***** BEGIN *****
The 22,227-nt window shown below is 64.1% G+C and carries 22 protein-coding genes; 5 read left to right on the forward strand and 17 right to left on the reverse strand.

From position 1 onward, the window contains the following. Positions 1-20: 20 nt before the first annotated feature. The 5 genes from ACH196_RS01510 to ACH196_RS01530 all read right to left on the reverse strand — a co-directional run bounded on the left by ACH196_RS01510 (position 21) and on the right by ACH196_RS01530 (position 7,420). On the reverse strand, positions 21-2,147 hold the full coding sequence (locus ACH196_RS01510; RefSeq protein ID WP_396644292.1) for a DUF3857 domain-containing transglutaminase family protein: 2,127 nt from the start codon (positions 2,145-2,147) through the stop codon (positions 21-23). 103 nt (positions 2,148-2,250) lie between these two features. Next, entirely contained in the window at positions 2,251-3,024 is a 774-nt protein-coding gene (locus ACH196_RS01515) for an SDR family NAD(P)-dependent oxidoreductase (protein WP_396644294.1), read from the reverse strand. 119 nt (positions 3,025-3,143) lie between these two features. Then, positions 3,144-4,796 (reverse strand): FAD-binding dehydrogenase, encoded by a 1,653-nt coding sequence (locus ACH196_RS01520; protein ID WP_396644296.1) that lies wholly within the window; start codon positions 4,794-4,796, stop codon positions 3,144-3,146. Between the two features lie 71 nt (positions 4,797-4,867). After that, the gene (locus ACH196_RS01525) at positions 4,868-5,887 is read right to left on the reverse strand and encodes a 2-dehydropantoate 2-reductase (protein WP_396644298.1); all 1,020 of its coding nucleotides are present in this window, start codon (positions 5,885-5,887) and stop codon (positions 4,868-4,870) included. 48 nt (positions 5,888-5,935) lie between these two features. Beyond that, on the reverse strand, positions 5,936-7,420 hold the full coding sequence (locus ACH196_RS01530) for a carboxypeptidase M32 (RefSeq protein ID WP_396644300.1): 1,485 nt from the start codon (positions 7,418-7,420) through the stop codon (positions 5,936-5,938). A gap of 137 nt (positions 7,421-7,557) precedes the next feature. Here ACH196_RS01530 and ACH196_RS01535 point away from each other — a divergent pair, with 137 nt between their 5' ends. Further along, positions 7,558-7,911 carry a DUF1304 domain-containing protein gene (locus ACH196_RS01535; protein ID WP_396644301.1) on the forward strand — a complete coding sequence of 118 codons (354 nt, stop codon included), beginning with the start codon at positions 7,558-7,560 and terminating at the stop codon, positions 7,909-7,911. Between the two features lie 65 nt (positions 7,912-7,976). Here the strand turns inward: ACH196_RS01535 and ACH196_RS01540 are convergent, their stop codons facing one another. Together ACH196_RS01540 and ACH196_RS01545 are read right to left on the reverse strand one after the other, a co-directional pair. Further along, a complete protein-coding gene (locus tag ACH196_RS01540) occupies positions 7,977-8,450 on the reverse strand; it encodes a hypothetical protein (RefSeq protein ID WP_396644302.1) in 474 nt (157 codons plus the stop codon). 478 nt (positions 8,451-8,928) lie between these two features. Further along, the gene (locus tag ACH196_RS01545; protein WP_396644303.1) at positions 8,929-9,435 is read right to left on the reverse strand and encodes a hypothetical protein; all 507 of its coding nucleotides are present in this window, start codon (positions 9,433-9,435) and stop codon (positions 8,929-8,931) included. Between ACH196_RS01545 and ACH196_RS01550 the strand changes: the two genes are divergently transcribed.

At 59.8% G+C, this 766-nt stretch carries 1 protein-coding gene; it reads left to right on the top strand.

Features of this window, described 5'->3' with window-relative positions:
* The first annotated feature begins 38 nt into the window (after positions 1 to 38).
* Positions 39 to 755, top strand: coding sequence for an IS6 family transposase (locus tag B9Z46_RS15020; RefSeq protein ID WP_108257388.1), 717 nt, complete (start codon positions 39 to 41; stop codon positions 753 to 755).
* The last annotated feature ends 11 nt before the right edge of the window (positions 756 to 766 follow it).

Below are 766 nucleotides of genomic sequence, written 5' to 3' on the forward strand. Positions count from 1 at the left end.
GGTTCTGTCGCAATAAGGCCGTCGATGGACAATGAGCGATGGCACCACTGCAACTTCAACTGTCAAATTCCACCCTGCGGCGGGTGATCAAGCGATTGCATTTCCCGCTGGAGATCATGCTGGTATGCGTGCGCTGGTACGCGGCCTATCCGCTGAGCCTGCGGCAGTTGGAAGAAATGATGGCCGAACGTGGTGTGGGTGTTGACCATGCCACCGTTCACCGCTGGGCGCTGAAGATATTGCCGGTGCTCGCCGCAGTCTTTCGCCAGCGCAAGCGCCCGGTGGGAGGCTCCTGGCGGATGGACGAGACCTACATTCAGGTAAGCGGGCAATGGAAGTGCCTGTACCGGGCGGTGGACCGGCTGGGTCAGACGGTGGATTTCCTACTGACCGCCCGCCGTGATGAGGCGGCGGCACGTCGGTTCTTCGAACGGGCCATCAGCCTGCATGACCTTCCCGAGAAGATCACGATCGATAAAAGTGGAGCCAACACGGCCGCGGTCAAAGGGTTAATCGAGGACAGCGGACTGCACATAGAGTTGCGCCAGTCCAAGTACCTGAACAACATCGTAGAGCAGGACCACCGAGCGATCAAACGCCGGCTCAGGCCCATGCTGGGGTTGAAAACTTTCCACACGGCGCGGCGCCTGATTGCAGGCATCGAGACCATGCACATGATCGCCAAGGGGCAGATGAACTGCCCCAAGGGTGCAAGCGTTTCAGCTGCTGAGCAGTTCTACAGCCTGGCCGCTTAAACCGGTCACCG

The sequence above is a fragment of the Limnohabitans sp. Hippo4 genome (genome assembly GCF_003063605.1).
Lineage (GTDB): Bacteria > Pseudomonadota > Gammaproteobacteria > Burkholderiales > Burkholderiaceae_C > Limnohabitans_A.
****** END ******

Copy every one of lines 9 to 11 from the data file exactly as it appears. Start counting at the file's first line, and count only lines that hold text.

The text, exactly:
GGTTCTGTCGCAATAAGGCCGTCGATGGACAATGAGCGATGGCACCACTGCAACTTCAACTGTCAAATTCCACCCTGCGGCGGGTGATCAAGCGATTGCATTTCCCGCTGGAGATCATGCTGGTATGCGTGCGCTGGTACGCGGCCTATCCGCTGAGCCTGCGGCAGTTGGAAGAAATGATGGCCGAACGTGGTGTGGGTGTTGACCATGCCACCGTTCACCGCTGGGCGCTGAAGATATTGCCGGTGCTCGCCGCAGTCTTTCGCCAGCGCAAGCGCCCGGTGGGAGGCTCCTGGCGGATGGACGAGACCTACATTCAGGTAAGCGGGCAATGGAAGTGCCTGTACCGGGCGGTGGACCGGCTGGGTCAGACGGTGGATTTCCTACTGACCGCCCGCCGTGATGAGGCGGCGGCACGTCGGTTCTTCGAACGGGCCATCAGCCTGCATGACCTTCCCGAGAAGATCACGATCGATAAAAGTGGAGCCAACACGGCCGCGGTCAAAGGGTTAATCGAGGACAGCGGACTGCACATAGAGTTGCGCCAGTCCAAGTACCTGAACAACATCGTAGAGCAGGACCACCGAGCGATCAAACGCCGGCTCAGGCCCATGCTGGGGTTGAAAACTTTCCACACGGCGCGGCGCCTGATTGCAGGCATCGAGACCATGCACATGATCGCCAAGGGGCAGATGAACTGCCCCAAGGGTGCAAGCGTTTCAGCTGCTGAGCAGTTCTACAGCCTGGCCGCTTAAACCGGTCACCG

The sequence above is a fragment of the Limnohabitans sp. Hippo4 genome (genome assembly GCF_003063605.1).
Lineage (GTDB): Bacteria > Pseudomonadota > Gammaproteobacteria > Burkholderiales > Burkholderiaceae_C > Limnohabitans_A.